Wyoming Wrestler Jumps on Grizzly Bear to Save His Friend
Bear attacks are rare, even in areas with high grizzly concentration. These teammates say it's a "miracle" that they made it out alive.
Heading out the door? Read this article on the new Outside+ app available now on iOS devices for members! Download the app.
Two college wrestlers are lucky to be alive after sparring with an aggressive grizzly bear in Shoshone National Forest last weekend.
Northwest College wrestling teammates Brayden Lowry and Kendell Cummings were antler hunting when the bruin came running out from the trees.
“I didn’t even see it until it was right in front of me, but I heard the crashing,” Lowry told ABC News in an exclusive interview.
The grizzly tackled Lowry first, taking him by the left arm and whipping him around. Cummings, scared that he’d lose his teammate, punched and jumped on the bear to stop the attack, it turned its attention to him. At this point, the grizzly pinned Cummings against the trees and began attacking him from that position.
“I was putting my hands in its mouth, so it wouldn’t be chewing on my neck,” Cummings told ABC News.
After the initial attack, the bear lost interest and walked away, but circled back as soon as Cummings called out to Lowry. The grizzly grabbed Cummings by the skull; even though he could hear the crunch of the animal’s teeth on his bones, he told the network that he had too much adrenaline to feel pain. After the bear lost interest again, it left, and the two students lay still until they were sure they were safe.
When Lowry and Cummings felt they could escape, Lowry called 911. According to a news release from the Wyoming Game and Fish Department (WGFD), this 911 call activated Park County Search and Rescue.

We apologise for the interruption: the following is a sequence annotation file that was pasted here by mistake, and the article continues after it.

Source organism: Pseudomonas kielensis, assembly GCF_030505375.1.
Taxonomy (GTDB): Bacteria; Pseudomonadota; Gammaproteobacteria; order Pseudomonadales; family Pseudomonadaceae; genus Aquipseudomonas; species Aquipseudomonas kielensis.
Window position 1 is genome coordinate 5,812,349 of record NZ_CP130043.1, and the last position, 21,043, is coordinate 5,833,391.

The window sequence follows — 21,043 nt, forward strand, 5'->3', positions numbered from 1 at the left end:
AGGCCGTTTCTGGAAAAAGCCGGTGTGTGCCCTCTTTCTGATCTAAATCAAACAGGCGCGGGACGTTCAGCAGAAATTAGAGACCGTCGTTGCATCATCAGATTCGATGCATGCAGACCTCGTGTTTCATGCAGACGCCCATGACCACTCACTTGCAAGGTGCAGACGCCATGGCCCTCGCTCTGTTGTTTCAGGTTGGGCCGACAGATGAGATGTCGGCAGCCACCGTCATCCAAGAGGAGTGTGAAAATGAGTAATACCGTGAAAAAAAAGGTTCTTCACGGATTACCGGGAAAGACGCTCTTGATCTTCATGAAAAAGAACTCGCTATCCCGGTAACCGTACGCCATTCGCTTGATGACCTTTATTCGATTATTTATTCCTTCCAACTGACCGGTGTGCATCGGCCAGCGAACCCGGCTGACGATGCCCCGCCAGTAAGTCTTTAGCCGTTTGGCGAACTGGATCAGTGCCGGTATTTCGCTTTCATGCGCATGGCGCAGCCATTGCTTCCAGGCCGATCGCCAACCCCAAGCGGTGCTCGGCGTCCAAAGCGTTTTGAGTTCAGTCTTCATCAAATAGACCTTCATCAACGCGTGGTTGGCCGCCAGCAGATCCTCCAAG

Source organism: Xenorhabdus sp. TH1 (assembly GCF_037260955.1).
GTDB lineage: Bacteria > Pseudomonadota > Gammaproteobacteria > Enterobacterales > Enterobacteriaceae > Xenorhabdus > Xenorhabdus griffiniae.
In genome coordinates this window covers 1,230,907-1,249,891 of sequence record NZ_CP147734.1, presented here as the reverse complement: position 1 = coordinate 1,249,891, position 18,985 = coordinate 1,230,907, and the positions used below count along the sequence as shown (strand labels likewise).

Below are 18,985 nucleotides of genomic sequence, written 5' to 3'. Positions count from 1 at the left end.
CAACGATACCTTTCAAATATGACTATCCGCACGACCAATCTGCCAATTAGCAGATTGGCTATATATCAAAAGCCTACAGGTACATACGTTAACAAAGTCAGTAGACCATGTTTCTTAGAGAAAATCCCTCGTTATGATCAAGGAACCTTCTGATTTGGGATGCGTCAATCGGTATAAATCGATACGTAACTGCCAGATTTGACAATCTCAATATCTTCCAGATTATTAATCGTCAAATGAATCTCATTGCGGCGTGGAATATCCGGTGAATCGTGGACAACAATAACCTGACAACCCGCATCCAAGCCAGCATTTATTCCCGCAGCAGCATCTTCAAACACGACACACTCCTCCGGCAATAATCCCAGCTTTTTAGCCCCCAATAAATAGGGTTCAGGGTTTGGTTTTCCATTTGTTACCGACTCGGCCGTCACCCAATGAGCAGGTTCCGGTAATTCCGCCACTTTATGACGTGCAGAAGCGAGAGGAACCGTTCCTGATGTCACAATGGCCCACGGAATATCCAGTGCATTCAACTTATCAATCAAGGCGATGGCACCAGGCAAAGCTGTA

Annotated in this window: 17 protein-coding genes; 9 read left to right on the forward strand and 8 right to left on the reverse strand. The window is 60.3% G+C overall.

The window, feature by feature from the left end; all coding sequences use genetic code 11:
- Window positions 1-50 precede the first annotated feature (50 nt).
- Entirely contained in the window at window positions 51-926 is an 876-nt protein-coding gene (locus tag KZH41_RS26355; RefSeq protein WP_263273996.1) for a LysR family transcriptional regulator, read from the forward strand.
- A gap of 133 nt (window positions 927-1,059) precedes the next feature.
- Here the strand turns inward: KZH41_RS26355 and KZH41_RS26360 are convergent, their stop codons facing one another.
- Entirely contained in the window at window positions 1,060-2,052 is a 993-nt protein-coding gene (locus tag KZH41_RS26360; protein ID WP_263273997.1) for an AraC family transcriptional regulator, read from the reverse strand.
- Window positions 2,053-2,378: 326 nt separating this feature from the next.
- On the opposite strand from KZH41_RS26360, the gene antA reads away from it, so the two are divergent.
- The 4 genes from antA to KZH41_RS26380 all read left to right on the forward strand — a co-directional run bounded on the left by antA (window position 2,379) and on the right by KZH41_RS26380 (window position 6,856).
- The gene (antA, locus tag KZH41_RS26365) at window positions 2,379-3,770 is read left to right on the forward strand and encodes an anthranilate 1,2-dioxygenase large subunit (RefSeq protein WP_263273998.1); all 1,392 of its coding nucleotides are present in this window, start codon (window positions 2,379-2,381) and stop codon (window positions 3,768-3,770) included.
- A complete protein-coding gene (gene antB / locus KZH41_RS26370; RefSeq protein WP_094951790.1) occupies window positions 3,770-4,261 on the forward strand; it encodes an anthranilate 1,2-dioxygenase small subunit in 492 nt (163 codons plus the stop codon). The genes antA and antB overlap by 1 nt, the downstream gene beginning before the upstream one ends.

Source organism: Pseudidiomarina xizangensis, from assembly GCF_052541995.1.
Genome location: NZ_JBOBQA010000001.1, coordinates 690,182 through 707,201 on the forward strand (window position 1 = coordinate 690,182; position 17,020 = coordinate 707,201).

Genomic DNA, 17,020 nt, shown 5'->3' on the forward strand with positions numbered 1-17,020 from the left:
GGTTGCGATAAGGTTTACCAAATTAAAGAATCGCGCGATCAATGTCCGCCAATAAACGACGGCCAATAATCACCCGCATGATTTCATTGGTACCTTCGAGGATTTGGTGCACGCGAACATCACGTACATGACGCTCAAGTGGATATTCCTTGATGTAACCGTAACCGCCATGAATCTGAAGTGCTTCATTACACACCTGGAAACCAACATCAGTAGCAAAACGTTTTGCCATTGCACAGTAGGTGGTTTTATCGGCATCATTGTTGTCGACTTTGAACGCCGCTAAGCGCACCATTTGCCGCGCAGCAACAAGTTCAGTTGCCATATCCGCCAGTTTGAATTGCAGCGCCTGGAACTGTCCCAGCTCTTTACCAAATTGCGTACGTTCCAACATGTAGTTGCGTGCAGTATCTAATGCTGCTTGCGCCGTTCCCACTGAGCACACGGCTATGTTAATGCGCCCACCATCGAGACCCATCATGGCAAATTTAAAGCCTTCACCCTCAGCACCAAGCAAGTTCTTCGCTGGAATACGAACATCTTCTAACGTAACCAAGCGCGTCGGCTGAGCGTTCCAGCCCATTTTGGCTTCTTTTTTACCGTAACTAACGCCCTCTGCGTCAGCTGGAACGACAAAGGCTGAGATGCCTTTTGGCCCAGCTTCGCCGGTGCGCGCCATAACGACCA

The two students were a half-mile from wrestling teammates Orrin Jackson and August Harrison, who had come out to antler hunt with them; the four are all reportedly experienced backcountry travelers. As he called 911, Lowry spotted Harrison and Jackson hiking down the mountain. He reunited with their teammates, and the group helped Cummings hike the 1.5 miles back to the trailhead, at points carrying him. Along the way, more people helped the injured students reach the trailhead, including WGFD personnel, a hunter in the area, and a local resident. Here, they would connect with search and rescue responders and eventually be taken to the Billings Clinic in Cody, Wyoming.
The two students had serious injuries. Cummings had to get 60 staples in his head, plastic surgery for the facial lacerations, and stitches in both his hands and legs. Lowry sustained a compound fracture in his left arm and major lacerations to his back, shoulders, and right leg and thigh.
“For us to walk out of there alive, all four of us, it’s a miracle,” Lowry told ABC News.
According to the WGFD, grizzlies have been more active than usual in the area this season, with up to 10 bears roaming between the low-elevation slopes and agricultural fields in the area. The department encouraged visitors of the South Fork and North Fork of the Shoshone River, Clark Fork, and Greybull River drainages to watch for bears.
In the WGFD news release, Cody Region Wildlife Supervisor Dan Smith said that the game and fish department would monitor local bear activity with the U.S. Fish and Wildlife Service.